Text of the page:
• Arrowroot ( is made from the edible starch found in the root of West Indian arrowroot plant – Maranta arundinacea plant family )
  • Corn Starch ( is made by mechanically extracting the starch from the corn kernals & modifiying it for specific purposes. It is a gluten free grain in the grass family )
  • Tapioca Flour / Pearls ( is made from the cassava plant – also known as yuca, manioca, boba – comes in two forms: flour & pearls, just like Sago )
  • Agar Agar ( is derived from seaweed and comes as a dry powder or in a gelatinous form. It is used as a thickening agent )
  • Taro / Dasheen ( is made from the root of the Taro plant which is dried and ground like potatoes )
  • Sweet Potato Flour ( is made from white sweet potatoes )
  • Yam Flour ( produced from grinding dried yams )

Legume Flours: ( Gluten Free )

  • Peanuts are a member of the legume family of plants – Legume Fabaceae
  • Chickpea Flour / Garbonzo / Gram / Besan / Channa ( made from dried and ground chickpeas )
  • Dal Flour ( is made from split peas )
  • Lentil Flour
  • Lupin Flour ( has been suspected of causing allergic reactions in people who are sensitive to peanuts )
  • Fava Flour ( made from dried and ground broad beans )
  • Garfava Flour ( is a blend of chickpea and broad bean flours )
  • Soy Flour ( is made from roasted, ground soy beans )
  • Urid Flour ( is made from mung beans that have been processed )

Nut Meals or Flours: ( Gluten Free )

  • Almond Meal or Flour
  • Hazelnut Meal or Flour
  • Peacan Meal or Flour Flour
  • Walnut Meal or Flour
  • Chestnut Flour ( made from roasted, ground chestnuts )
  • Acorn Flour ( if making your own from wild acorns do the research as this requires a special process )
  • Coconut Flour ( made from processed coconut meat )

The world we live in is very cosmopolitan. It is now common to have access to a wide variety of ethnic foods both in grocery stores and restaurants. Sometimes the names of flours used to make these foods are related to a specific country, region, language or culture. It can be challenging to know if the foods are safe for us to eat in relation to our special dietary needs. For that reason, I have included the names of as many flours as I could find and their original food form.

Tips For Cooking and Baking with Special Flours:

  • Many gluten free flours are very delicate and will go rancid quickly. Keep them in sealed containers in the refrigerator or freezer. Label them carefully with their name and date.
  • When adding a new flour to your pantry, make sure to learn all you can about it’s unique flavour, texture and properties. Tasting a small amount, smelling it and rubbing it on your skin or between your fingers will tell you a lot about how to use it.
  • When combining gluten free flours for baking, there is a specific ratio that works well – 2 parts mealy flours to one part starchy flours e.g. 1 cup almond meal + 1 cup quinoa flour ( mealy flours ) added to 1 cup tapioca flour ( starchy flour ). You can break the flours down even further e.g. 1/2 c. almond meal + 1/2 c. quinoa flour + 1/2 c. teff flour + 1/4 c. ground flax + 1/4 c. sweet rice flour plus 1 c. tapioca flour.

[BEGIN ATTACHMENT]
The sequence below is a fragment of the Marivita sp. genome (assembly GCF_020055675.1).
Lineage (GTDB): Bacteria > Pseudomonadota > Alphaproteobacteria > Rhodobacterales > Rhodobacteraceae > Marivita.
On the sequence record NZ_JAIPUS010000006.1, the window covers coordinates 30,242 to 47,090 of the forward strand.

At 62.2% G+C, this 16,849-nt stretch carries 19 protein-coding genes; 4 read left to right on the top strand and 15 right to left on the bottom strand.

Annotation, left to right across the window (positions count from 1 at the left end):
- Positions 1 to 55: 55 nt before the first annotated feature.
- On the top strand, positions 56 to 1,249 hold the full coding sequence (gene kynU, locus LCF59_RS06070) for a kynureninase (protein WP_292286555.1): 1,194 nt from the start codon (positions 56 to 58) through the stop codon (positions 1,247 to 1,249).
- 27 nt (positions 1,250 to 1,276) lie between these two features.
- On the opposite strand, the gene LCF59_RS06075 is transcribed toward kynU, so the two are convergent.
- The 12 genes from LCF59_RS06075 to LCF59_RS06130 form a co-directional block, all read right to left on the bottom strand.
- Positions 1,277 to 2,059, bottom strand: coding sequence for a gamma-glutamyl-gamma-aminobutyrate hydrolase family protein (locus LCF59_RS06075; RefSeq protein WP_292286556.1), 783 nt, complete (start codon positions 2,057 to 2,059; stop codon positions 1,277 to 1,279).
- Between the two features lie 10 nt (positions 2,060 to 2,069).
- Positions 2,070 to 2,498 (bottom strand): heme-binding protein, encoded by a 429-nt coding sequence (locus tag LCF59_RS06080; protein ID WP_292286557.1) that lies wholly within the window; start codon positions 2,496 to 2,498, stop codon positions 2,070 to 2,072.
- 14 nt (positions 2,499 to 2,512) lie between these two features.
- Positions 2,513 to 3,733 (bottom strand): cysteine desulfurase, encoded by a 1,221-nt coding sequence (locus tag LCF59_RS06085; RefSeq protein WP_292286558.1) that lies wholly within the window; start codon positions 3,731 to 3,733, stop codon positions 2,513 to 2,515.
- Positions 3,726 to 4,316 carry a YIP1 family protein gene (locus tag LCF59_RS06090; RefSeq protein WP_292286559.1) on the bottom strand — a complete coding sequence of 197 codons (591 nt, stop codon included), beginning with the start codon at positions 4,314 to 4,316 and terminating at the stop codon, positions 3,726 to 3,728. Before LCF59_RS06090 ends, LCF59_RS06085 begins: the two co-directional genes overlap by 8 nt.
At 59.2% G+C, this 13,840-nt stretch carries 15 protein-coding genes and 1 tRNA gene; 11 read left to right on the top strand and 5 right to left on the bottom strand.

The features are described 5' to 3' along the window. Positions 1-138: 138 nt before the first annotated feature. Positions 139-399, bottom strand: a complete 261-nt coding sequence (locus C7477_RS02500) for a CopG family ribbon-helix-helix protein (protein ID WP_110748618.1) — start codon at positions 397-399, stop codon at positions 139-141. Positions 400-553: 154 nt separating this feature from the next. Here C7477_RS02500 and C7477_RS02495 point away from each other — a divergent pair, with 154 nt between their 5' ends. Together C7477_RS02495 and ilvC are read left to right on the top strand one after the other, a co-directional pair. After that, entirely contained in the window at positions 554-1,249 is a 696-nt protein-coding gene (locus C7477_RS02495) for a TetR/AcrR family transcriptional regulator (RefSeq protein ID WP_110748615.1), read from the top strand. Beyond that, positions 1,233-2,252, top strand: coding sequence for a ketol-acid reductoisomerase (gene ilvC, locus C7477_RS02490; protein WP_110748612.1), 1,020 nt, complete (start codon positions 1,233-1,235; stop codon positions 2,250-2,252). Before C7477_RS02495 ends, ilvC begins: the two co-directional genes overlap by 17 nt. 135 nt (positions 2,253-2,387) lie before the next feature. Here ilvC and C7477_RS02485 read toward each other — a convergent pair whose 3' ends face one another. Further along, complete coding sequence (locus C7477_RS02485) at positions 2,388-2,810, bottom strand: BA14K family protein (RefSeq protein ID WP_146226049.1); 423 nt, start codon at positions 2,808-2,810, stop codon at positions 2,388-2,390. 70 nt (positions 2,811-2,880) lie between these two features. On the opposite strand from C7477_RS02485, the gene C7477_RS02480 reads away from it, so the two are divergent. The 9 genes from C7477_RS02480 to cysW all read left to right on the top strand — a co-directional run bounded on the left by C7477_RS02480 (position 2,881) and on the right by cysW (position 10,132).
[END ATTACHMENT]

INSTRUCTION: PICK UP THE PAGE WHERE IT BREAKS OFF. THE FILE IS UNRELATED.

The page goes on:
• When blending gluten free flours, meals and starches add a binding agent (or two) to compensate for the lack of gluten. Guar Gum is a common binding agent but can cause digestive upsets in some people. The more expensive Xanthan gum is easier to digest for most people, but is also an excellent binder. Gluten free gelatine is also added to some recipes, in addition to guar gum or xanthan gum, to enhance the binding properties of gluten free flours
  • You can sour milk to replace buttermilk in a recipe, by adding lemon juice or vinegar to regular milk. Add 1 Tbsp of either to a cup of milk, stir well and set aside for 15 minutes.
  • If you need an easy egg substitute in a recipe, add 1 Tbsp. of ground flax mixed with 3 Tbsp water for each egg required. You can also buy a product called Egg Replacer.
  • Make your own nut meals and flours by slowly roasting nuts in the oven, allowing them to cool and grinding them in a clean coffee mill or powerful food processor. A medium to low oven ( 325F – 350F ) for 5 to 10 minutes will toast them to a golden brown. Watch them carefully so they don’t burn and turn bitter.

7 Responses to Fundamental Flour Facts

  1. Javane says:

    Thats very helpful and and an impressive amount of research. Thank you :)

  2. Reginald says:

    Heavens to mergatroid! This is an impressive resource that needs to be seen! I will surely add a link from the gluten free page on my site. Thanks for your research

  3. Joseph says:

    Thank you for the quantities. How do you feel about the “baking mixes” available in stores?

    • Amethyst says:

      Hi Joseph … Commercial baking mixes are great for people who can tolerate the ingredients. It’s really important to read the labels carefully. I have too many food allergies to use most things prepared commercially, so I prefer to make my own. Hope that helps …Liana

  4. Anete Smith says:

    It is very interesting for me to read that article. Thanx for it. I like such topics and everything that is connected to this matter. I would like to read more soon.

    Anete Smith

  5. kran mostovoy says:

    All I can say is WOW!! You have stunned me with the amount a valuable reading here

  6. Karen says:

    thank you for this document. It gives me a better perspective of gluten free cooking.